Wednesday, August 20, 2008

Zip-i-dee doo-dah, part one.

The first of a two-part tribute to the zip -- biker black versus starry starry blue.


[from Wikipedia]

The true zipper was the product of a series of incremental improvements over more than twenty years [...] It culminated in 1914 with Gideon Sundback's invention of the "Hookless Fastener No. 2", the first version of the zipper without any major design flaws and essentially indistinguishable from modern zippers.

[...] The zipper slowly became popular for children's ... clothing and men's trousers in the 1920s and 1930s. In the early 1930s the haute couture designer Elsa Schiaparelli featured zippers in her avant-garde gowns, helping it to become acceptable in women's clothing.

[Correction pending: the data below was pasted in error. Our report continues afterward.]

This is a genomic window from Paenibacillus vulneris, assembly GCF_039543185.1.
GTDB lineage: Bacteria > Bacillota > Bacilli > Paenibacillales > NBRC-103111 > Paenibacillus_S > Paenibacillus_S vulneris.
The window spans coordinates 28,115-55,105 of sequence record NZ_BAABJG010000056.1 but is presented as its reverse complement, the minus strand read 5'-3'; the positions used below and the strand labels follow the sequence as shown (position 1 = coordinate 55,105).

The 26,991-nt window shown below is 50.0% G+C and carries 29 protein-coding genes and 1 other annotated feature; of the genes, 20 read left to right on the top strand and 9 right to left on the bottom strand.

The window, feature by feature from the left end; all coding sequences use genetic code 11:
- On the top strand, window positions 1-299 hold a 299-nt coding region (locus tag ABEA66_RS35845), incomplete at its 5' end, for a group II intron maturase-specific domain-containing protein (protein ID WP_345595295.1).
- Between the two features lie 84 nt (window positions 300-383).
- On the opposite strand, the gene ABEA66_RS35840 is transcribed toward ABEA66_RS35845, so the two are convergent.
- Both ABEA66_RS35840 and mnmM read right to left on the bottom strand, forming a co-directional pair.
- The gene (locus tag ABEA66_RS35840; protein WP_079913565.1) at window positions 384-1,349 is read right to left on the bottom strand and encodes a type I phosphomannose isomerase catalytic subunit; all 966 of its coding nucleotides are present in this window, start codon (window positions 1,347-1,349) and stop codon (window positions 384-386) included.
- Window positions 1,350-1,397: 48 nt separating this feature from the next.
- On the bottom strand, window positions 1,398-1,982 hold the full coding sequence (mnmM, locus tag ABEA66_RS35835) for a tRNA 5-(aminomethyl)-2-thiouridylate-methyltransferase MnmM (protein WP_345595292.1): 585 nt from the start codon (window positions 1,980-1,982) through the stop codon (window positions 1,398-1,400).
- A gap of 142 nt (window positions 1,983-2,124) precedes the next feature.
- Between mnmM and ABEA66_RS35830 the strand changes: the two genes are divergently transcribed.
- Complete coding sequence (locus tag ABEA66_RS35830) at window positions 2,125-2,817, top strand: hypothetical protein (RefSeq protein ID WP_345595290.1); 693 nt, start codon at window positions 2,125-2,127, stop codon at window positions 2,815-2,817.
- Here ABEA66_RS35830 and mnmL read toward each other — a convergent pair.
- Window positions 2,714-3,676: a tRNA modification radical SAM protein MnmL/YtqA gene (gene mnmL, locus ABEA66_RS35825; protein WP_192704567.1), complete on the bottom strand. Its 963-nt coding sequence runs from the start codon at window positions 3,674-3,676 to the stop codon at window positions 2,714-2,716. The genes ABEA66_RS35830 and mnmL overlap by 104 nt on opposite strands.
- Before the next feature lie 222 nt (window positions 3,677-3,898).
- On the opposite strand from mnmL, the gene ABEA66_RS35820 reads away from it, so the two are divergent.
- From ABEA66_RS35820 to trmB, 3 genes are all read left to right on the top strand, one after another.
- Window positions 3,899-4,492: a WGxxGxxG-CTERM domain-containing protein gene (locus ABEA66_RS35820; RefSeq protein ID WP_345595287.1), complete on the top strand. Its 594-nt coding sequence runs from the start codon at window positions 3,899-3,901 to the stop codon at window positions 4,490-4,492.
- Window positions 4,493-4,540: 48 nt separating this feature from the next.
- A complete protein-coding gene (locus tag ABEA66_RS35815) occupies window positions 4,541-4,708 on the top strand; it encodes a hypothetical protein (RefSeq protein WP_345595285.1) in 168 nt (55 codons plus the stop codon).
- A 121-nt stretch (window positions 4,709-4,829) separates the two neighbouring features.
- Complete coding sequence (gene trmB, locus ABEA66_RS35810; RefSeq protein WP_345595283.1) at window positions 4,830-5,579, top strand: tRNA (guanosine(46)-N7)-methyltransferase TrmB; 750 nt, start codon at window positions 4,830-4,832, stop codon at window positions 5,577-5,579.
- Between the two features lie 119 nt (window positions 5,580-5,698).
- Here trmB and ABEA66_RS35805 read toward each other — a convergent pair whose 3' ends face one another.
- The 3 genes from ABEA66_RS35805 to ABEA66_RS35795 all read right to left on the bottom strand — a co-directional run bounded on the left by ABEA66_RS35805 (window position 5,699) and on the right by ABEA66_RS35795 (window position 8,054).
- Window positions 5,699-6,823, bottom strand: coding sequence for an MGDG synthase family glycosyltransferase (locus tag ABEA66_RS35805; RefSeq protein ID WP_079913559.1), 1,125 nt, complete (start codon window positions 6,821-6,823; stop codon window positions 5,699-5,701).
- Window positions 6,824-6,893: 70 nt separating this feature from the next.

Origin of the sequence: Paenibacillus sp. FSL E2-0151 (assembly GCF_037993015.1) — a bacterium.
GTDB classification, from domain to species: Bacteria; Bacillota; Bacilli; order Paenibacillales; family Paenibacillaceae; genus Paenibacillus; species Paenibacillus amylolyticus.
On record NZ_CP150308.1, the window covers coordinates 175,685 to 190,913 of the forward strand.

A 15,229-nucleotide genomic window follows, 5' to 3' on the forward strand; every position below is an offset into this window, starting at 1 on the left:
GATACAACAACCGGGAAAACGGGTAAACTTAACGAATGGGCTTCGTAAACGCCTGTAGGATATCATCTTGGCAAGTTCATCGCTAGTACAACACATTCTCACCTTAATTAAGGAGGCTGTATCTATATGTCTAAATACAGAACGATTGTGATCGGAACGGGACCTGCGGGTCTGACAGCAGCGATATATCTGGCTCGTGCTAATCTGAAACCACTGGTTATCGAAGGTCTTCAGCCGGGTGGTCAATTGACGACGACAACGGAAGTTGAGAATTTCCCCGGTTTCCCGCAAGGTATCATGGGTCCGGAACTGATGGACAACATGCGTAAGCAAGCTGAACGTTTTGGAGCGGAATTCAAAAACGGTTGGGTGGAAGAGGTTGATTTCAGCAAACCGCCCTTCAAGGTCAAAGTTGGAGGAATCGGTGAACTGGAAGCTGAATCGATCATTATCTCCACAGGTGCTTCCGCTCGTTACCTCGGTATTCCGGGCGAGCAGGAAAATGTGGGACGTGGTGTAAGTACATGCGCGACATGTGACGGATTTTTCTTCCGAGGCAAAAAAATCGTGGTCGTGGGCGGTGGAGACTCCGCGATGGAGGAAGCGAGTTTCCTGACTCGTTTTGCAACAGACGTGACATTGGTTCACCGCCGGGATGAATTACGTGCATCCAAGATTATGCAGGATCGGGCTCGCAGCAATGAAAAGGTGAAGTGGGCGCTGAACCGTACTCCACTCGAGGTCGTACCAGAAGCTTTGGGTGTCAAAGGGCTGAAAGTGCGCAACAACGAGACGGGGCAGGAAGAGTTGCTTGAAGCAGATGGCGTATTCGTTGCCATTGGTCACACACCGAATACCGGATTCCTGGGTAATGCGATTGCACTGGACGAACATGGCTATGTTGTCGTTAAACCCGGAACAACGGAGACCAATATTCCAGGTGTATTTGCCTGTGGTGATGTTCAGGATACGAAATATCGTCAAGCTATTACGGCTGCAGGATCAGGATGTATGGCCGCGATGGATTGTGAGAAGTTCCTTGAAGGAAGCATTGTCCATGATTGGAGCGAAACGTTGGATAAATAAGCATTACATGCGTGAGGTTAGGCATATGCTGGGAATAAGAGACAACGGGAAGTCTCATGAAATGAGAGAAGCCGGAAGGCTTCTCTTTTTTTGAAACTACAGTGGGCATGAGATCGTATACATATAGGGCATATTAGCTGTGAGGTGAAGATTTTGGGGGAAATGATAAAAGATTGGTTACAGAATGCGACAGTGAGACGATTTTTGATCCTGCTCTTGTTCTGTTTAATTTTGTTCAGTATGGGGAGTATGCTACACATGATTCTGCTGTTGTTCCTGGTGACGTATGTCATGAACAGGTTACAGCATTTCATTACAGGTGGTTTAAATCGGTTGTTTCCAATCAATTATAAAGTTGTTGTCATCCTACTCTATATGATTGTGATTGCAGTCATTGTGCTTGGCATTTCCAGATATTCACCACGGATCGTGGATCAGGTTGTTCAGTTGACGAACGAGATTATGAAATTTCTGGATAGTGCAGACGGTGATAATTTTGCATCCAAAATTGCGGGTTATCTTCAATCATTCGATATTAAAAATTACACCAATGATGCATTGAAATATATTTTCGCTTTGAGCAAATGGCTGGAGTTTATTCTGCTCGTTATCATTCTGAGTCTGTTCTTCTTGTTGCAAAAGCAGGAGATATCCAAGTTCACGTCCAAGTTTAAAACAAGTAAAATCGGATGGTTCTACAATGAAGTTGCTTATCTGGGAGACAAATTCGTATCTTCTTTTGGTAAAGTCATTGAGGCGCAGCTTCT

[...] Clergy in the 1920s and 1930s described zippers as allowing one to take one's clothes off too quickly, thus hastening illicit sexual activity. Clothing with zippers was seen as inappropriate to be worn by women because of this belief, and was not fully adopted until the late 1950s.


This might become a series featuring particular sartorial technologies. Nerdcore? Why yes, please, I'll have some more.

1 comment:

Anonymous said...

That was an interesting post on the zipper - I had no idea the clergy got in such a tizz over it (although that doesn't really surprise me hehe) I love this polyvore set too!